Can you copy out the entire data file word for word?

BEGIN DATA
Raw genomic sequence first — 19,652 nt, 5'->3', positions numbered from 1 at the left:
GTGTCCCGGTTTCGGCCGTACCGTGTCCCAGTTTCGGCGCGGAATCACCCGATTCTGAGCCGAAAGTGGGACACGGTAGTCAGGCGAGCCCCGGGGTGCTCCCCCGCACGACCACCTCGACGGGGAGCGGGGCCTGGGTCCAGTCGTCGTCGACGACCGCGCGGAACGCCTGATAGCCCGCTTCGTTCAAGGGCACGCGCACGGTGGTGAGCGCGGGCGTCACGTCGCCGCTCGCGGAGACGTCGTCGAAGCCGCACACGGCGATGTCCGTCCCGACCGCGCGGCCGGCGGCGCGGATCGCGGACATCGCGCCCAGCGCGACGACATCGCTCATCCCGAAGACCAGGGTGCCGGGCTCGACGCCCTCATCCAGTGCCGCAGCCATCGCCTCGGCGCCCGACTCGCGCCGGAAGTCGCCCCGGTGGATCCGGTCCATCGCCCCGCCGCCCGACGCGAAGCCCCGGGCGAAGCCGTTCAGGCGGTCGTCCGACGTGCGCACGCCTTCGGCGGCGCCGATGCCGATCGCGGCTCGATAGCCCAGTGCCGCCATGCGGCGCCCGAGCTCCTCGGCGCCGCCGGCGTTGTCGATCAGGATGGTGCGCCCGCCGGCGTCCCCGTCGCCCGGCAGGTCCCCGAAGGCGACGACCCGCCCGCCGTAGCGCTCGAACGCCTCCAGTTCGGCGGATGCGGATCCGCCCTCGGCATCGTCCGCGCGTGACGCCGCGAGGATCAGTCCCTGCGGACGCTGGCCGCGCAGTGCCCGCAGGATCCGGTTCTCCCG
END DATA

Raw genomic sequence first — 19,652 nt, 5'->3', positions numbered from 1 at the left:
GTGTCCCGGTTTCGGCCGTACCGTGTCCCAGTTTCGGCGCGGAATCACCCGATTCTGAGCCGAAAGTGGGACACGGTAGTCAGGCGAGCCCCGGGGTGCTCCCCCGCACGACCACCTCGACGGGGAGCGGGGCCTGGGTCCAGTCGTCGTCGACGACCGCGCGGAACGCCTGATAGCCCGCTTCGTTCAAGGGCACGCGCACGGTGGTGAGCGCGGGCGTCACGTCGCCGCTCGCGGAGACGTCGTCGAAGCCGCACACGGCGATGTCCGTCCCGACCGCGCGGCCGGCGGCGCGGATCGCGGACATCGCGCCCAGCGCGACGACATCGCTCATCCCGAAGACCAGGGTGCCGGGCTCGACGCCCTCATCCAGTGCCGCAGCCATCGCCTCGGCGCCCGACTCGCGCCGGAAGTCGCCCCGGTGGATCCGGTCCATCGCCCCGCCGCCCGACGCGAAGCCCCGGGCGAAGCCGTTCAGGCGGTCGTCCGACGTGCGCACGCCTTCGGCGGCGCCGATGCCGATCGCGGCTCGATAGCCCAGTGCCGCCATGCGGCGCCCGAGCTCCTCGGCGCCGCCGGCGTTGTCGATCAGGATGGTGCGCCCGCCGGCGTCCCCGTCGCCCGGCAGGTCCCCGAAGGCGACGACCCGCCCGCCGTAGCGCTCGAACGCCTCCAGTTCGGCGGATGCGGATCCGCCCTCGGCATCGTCCGCGCGTGACGCCGCGAGGATCAGTCCCTGCGGACGCTGGCCGCGCAGTGCCCGCAGGATCCGGTTCTCCCG